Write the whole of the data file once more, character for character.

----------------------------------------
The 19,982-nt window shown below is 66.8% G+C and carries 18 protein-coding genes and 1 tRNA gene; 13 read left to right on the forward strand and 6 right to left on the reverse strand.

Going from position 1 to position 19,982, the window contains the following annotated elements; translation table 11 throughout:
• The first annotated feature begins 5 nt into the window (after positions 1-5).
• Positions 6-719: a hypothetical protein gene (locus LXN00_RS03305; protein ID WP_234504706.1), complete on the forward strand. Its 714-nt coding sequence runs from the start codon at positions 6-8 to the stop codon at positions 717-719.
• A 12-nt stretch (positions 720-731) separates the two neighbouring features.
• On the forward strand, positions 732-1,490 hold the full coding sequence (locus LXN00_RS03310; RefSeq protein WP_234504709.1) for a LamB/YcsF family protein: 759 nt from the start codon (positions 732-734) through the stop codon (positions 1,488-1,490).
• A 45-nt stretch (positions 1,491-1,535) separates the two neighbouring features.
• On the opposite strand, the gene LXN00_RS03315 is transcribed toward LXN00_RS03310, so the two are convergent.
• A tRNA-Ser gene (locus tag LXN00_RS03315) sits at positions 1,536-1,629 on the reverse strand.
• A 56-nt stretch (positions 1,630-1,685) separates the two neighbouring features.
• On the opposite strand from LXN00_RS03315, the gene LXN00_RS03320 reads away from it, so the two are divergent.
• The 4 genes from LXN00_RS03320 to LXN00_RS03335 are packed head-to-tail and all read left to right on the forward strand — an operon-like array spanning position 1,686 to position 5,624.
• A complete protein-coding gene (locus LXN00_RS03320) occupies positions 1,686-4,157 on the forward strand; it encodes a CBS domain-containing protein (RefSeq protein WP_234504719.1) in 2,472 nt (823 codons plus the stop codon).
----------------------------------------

The 19,982-nt window shown below is 66.8% G+C and carries 18 protein-coding genes and 1 tRNA gene; 13 read left to right on the forward strand and 6 right to left on the reverse strand.

Going from position 1 to position 19,982, the window contains the following annotated elements; translation table 11 throughout:
• The first annotated feature begins 5 nt into the window (after positions 1-5).
• Positions 6-719: a hypothetical protein gene (locus LXN00_RS03305; protein ID WP_234504706.1), complete on the forward strand. Its 714-nt coding sequence runs from the start codon at positions 6-8 to the stop codon at positions 717-719.
• A 12-nt stretch (positions 720-731) separates the two neighbouring features.
• On the forward strand, positions 732-1,490 hold the full coding sequence (locus LXN00_RS03310; RefSeq protein WP_234504709.1) for a LamB/YcsF family protein: 759 nt from the start codon (positions 732-734) through the stop codon (positions 1,488-1,490).
• A 45-nt stretch (positions 1,491-1,535) separates the two neighbouring features.
• On the opposite strand, the gene LXN00_RS03315 is transcribed toward LXN00_RS03310, so the two are convergent.
• A tRNA-Ser gene (locus tag LXN00_RS03315) sits at positions 1,536-1,629 on the reverse strand.
• A 56-nt stretch (positions 1,630-1,685) separates the two neighbouring features.
• On the opposite strand from LXN00_RS03315, the gene LXN00_RS03320 reads away from it, so the two are divergent.
• The 4 genes from LXN00_RS03320 to LXN00_RS03335 are packed head-to-tail and all read left to right on the forward strand — an operon-like array spanning position 1,686 to position 5,624.
• A complete protein-coding gene (locus LXN00_RS03320) occupies positions 1,686-4,157 on the forward strand; it encodes a CBS domain-containing protein (RefSeq protein WP_234504719.1) in 2,472 nt (823 codons plus the stop codon).